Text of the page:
My suggestion: go to both! The community event will be lots of fun, and give you a good chance to come along to an event that isn't during the day. And the full-day event will be a great chance to get out of the office and have a full-day of training, with everything that tends to go along with that.

22 January 2006

Feb9 update

Peter isn't coming to the next meeting. It's unfortunate, but we'll get him to speak later in the year, and we'll find a fantastic replacement instead. It'll all be just fine.

Suggestions for speakers are always welcome, incidentally. If you're reading this, then please have a think about what you would present to the group if you were put on the spot. And then think about whether you could offer to present it. I'd appreciate, and I'm sure the group would too. And then drop me an email (rob_farley at hotmail) to let me know. :)

And if you're not reading this, then just ignore me. I won't take it personally, really I won't...

20 January 2006


I'm not happy. TPN has a new show, hosted by "Big Rob Farley". But it's not me. And if he's the 'big' Rob Farley... no, it's not good. But I had an article about my podcasting in The Times of London, and I bet he hasn't appeared in anything like that.

I actually have a story about why I should be the 'long' Rob Farley... but being roughly 6'4", I'm definitely not the opposite of big.


February the 9th is two days before my wedding anniversary. We got married on a Saturday, and this year is a Saturday too, so I figure that makes it somewhat special.

But as for Feb9 - I just spoke to Peter Myers. I'm still hoping that he's going to speak at AdSSUG that day, giving his famous SSIS talk. He's getting back to me soon, so watch this space...

Face recognition

I put the picture of me at into Couldn't match me with anyone. I guess I'm an individual. Or I'm so horribly deformed... *sigh* At least it's Friday.

BlueTooth frustrations

I use my O2 XDA IIs (I'm still not sure how I'll feel if O2 start sponsoring ManUtd next year, but latest rumour was that they weren't going to, so that's good) as more than just a phone. Obviously it's great for talking on, but with its WiFi capability, I use it for reading RSS, listening to podcasts, stuff like that. I even use it to record my Aussenal podcasts, although that's on a break at the moment.

So anyway, the other day I bought a BlueTooth headset. I figured that it would be great for listening to the podcasts and recording notes/Aussenal on it too. Save using the wired hands-free kit that came with it - the one that gets caught on the handbrake and seatbelt when I get out the car.

But it turns out that it's really complicated (if not impossible) to get a BlueTooth headset (at least, the one I got) to work like that with a phone (at least, the one I got). You need to get it to use the "High Quality Audio" BlueTooth service, but that seems to be not-particularly-doable. Darryl tried to help, but the resources he pointed me at didn't seem to help much.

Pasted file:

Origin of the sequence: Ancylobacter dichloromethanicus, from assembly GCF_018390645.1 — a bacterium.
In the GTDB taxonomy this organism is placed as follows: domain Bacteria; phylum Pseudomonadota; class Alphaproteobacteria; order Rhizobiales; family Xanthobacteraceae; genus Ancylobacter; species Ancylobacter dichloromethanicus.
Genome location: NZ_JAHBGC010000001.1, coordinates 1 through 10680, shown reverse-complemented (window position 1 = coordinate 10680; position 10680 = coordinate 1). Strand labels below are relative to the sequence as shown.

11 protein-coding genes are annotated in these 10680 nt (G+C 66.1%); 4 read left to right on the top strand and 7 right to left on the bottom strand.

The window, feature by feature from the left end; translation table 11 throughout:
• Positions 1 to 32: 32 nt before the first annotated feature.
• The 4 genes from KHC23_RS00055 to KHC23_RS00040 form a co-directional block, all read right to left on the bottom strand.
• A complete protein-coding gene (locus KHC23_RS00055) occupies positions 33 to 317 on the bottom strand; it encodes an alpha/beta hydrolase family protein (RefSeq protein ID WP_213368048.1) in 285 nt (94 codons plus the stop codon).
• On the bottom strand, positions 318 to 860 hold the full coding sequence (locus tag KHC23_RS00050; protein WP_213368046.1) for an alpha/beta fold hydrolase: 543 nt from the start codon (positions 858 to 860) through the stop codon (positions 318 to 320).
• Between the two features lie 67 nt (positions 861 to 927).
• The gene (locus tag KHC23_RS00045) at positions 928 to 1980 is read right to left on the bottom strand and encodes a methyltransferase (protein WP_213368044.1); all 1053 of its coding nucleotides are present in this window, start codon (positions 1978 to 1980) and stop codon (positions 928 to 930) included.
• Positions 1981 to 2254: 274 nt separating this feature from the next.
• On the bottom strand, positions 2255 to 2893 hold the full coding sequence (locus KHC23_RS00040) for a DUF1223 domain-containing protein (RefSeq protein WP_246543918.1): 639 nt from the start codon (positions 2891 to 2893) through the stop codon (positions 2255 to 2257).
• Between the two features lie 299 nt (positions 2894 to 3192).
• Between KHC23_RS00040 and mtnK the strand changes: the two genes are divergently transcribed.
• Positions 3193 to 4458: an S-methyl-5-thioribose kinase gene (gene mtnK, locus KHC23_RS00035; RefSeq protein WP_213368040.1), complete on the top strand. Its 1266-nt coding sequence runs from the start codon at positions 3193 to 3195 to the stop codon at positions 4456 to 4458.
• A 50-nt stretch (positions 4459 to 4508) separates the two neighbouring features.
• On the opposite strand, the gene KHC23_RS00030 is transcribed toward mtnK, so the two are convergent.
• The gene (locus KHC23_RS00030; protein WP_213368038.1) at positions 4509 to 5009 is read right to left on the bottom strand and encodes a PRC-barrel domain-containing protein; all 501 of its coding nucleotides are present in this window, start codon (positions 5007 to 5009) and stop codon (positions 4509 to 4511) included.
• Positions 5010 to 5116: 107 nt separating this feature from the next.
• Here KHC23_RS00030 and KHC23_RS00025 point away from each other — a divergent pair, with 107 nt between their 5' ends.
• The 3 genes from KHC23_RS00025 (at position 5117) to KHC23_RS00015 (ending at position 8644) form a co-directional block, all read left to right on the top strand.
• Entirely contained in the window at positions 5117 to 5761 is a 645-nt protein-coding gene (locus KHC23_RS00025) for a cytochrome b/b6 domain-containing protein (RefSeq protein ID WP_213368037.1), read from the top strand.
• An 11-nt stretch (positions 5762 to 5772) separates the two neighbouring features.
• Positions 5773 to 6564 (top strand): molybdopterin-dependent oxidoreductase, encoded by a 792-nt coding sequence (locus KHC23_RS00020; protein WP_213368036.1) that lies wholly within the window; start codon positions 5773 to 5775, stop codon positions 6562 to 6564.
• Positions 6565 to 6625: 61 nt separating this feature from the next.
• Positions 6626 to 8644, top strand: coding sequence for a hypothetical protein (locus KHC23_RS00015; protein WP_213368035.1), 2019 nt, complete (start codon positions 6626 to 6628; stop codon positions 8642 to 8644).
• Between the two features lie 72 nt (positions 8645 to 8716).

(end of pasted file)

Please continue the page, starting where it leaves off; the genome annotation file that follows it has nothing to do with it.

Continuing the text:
My next step is to take the headset back to the shop, and get them to help me find one that will work. I figure if they want to make a sale, then they can work something out.

By the way, it works really well for phone-calls... I just want it to be a more complete solution.

16 January 2006

4 more? You what?

Yeah, I'm doing 4 more exams. In March. So I have quite a while away from the study after Jan 25.

The March ones are upgrade exams. Ones that replace 3 others, for upgrading from MCAD/MCSD to the new ones. I guess these are 'insurance', since I doubt I will have passed all the other exams. I didn't do the MCDBA-upgrade one, because I'm not MCDBA. I figure that's a pretty good reason.

13 January 2006

Yesterday's UG meeting

I've already done the proper post, where I mentioned the resources (oh, and apparently the slides won't be available, sorry). Now for my thoughts on the day.

We had just shy of 40 people turn up. And I think the registration-overlap was really high. That's always good, because it helps with the catering, and giving of prizes. The crowd was good too. Often I see the function room (there are two rooms - the function room where we eat, and the auditorium where we listen to Rob's bad jokes) full of people who aren't talking. But there seemed to be a real buzz this time, which was really great.

Chuck (who was 39 yesterday) tells me the webcast went well. I was worried about that, but it seems that the recording went pretty well, and the only problem was that the slides didn't transition after a certain point. In future, I'll get someone (like Chuck) to advance the slides himself if it seems that the speaker is unable to.

I feel like the user group is coming along really well. We have some great speakers coming up in the next couple of months too. We have Peter & Peter in February and March. Myers will be speaking on SSIS (assuming that he's free - waiting for confirmation on that) and Ward will be speaking on SMO. Compared to some of these guys, I feel like I know nothing about SQL Server. But I'm frequently assured that I actually do.

12 January 2006

January Adelaide SQL UG meeting

Today we heard about Jeremy Huppatz's experiences about migrating to SQL2005. The links he mentioned at the end were and Was there anything else I was supposed to write here?

10 January 2006

More exams

Mitch Denny reminds me that I've got another exam next week (17th). Ugh. And another one the week after (25th).